"In A Nation Among Nations: America's Place in World History, New York University Professor Thomas Bender . . . challeng[es] us to reimagine the development of the United States as but 'one history among histories' and to relocate our national history within 'an interdependent world.' Bender tackles the chauvinistic assumption that the nation is 'the natural container and carrier of history' and the linear view that history is primarily a chronological development. The author is a member of a group of scholars calling for a way out of the 'self-enclosed' and time-based perspective that has long characterized the teaching of U.S. history, especially in the wake of the Cold War. He calls for incorporating American history inside global history . . . Most American history courses touch upon world history only insofar as it impinges on the United States, such as the U.S.-Mexican War; and the teaching of world history typically is framed as events happening somewhere else, to people unlike us. As for geography, it gets relegated to identifying the shapes of the 13 colonies, naming state capitals and other make-work exercises in social studies. This book has its roots in a joint project of the Organization of  American Historians and New York University's International Center for Advanced Studies, begun a decade ago to increase cooperation between historians around the world . . . Now we have A Nation Among Nations, a sophisticated polemic combining intellectual precision with moral passion, written for a general audience in lively prose that is neither condescending nor arcane. Bender does not pretend to write an exhaustive history of the United States but rather whets our appetite with tastes of his global and spatial revisionism. We are asked to consider, for example, that the real discovery of 1492 was of 'the ocean, which entered history, creating a new world' and that the story of North America is 'part of that larger, more important history, not vice versa' . . . While A Nation Among Nations is analytically nuanced, Bender does not shy away from controversy or taking principled stands. 'Slavery is central to American history,' he asserts; the American celebration of freedom is largely a ruse for 'economic and cultural domination of the planet'; and since World War II, the United States has been 'the most powerful and consistent counterrevolutionary force in the world.' Bender's paradigm shift has political as well as intellectual ramifications. With 'civic purpose' in mind, he urges us to embrace 'the cosmopolitan citizenship that being in the world invites and demands.' As long as we teach our children to think of this country in triumphal and exceptional terms, the easier it is for the Bush administration to package imperial ambitions as the 'advance of freedom.' Underneath the flimflam of political demagoguery lies a deeply grounded jingoism that envisions the United States as the vanguard of civilization. It is not surprising, writes Bender, that the quest for empire generates 'a massive, consistent failure of empathy' on the home front . . .  If you are tired of learning about this country's past through a prism of nationalist myopia and relish a good argument, this is the book for you . . . You will never again think about 'American history' in the same provincial way."Tony Platt, San Francisco Chronicle
 
"Thomas Bender's book is a welcome historical narrative of that portion of the world's surface usually designated as the United States, but told here with reference to contemporary developments among global states,

Synopsis:

Asking readers to rethink America's history as being autonomous and self-sufficient, Bender proposes that America has grappled with circumstances, doctrines, new developments, and events that other nations, too, have faced, and that today's Americans can only benefit from recognizing this.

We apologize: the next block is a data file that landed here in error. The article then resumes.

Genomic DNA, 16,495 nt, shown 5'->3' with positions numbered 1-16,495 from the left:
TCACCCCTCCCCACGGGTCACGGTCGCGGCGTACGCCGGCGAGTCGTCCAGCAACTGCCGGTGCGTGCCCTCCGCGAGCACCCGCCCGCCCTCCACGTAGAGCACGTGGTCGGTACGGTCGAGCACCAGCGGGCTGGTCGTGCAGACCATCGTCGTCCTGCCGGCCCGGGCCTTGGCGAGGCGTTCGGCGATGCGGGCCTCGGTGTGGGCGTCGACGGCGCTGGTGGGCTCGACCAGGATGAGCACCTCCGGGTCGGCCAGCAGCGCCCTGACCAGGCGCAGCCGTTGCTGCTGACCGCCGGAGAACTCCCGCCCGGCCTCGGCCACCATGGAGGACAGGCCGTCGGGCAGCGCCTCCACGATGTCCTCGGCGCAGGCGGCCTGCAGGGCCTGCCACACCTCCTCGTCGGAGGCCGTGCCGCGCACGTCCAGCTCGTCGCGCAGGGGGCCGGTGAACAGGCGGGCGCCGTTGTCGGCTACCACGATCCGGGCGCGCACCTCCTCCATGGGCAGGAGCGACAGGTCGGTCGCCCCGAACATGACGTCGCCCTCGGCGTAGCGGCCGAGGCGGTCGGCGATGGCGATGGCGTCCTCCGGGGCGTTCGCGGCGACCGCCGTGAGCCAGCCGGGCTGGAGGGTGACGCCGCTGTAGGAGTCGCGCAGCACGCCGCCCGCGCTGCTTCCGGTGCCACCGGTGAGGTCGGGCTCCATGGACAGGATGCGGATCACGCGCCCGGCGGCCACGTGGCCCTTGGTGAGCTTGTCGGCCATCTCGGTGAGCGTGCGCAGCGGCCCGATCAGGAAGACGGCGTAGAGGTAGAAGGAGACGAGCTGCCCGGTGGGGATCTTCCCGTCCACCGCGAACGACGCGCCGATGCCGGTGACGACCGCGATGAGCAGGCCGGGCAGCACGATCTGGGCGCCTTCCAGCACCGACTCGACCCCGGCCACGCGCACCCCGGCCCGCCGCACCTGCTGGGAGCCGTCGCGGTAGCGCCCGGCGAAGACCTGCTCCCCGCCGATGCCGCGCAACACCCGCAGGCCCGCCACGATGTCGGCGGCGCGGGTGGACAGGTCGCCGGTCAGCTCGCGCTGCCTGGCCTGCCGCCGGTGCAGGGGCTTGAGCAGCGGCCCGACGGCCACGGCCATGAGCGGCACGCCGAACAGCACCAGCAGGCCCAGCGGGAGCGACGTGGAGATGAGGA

Synopsis:

"An original, ambitious, and consistently provocative book that should change the way we study and teach American history." --Eric Foner, Columbia University
 
In this major book, Thomas Bender recasts the developments central to American history by setting them in a global context, and showing both the importance and ordinariness of America's international entanglements over five centuries.

Bender focuses on five major themes, beginning with 1492 and "the age of discovery," when people everywhere first felt the transforming effects of oceanic trade. He asks us to see our Revolution as one of several similar rebellions around the globe, and the Civil War as part of a larger history associating the new meaning of nationhood with freedom. He also examines the American commitment to empire from Jefferson's presidency to our own time, and makes it clear that America's responses to capitalist industrialization and urbanization were part of a worldwide conversation.

About the Author

Thomas Bender, professor of history and the humanities at New York University, is the author and editor of more than a dozen books. He lives in New York City.

Product Details

ISBN:
9780809072354
Author:
Bender, Thomas
Publisher:
Hill & Wang
Subject:
Philosophy
Subject:
History
Subject:
United States - General
Subject:
United States History.
Subject:
United States History Philosophy.
Subject:
US History-General
Edition Description:
Trade Paper
Publication Date:
20061231
Binding:
TRADE PAPER
Grade Level:
General/trade
Language:
English
Illustrations:
Includes Notes and an Index
Pages:
384
Dimensions:
8.25 x 5.50 in

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Related Subjects

History and Social Science » US History » General

A Nation Among Nations: America's Place in World History New Trade Paper
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$20.25 In Stock
Product details 384 pages Hill & Wang - English 9780809072354 Reviews:
"Synopsis" by , Asking readers to rethink America's history as being autonomous and self-sufficient, Bender proposes that America has grappled with circumstances, doctrines, new developments, and events that other nations, too, have faced, and that today's Americans can only benefit from recognizing this.
"Synopsis" by ,
"An original, ambitious, and consistently provocative book that should change the way we study and teach American history." --Eric Foner, Columbia University
 
In this major book, Thomas Bender recasts the developments central to American history by setting them in a global context, and showing both the importance and ordinariness of America's international entanglements over five centuries.

Bender focuses on five major themes, beginning with 1492 and "the age of discovery," when people everywhere first felt the transforming effects of oceanic trade. He asks us to see our Revolution as one of several similar rebellions around the globe, and the Civil War as part of a larger history associating the new meaning of nationhood with freedom. He also examines the American commitment to empire from Jefferson's presidency to our own time, and makes it clear that America's responses to capitalist industrialization and urbanization were part of a worldwide conversation.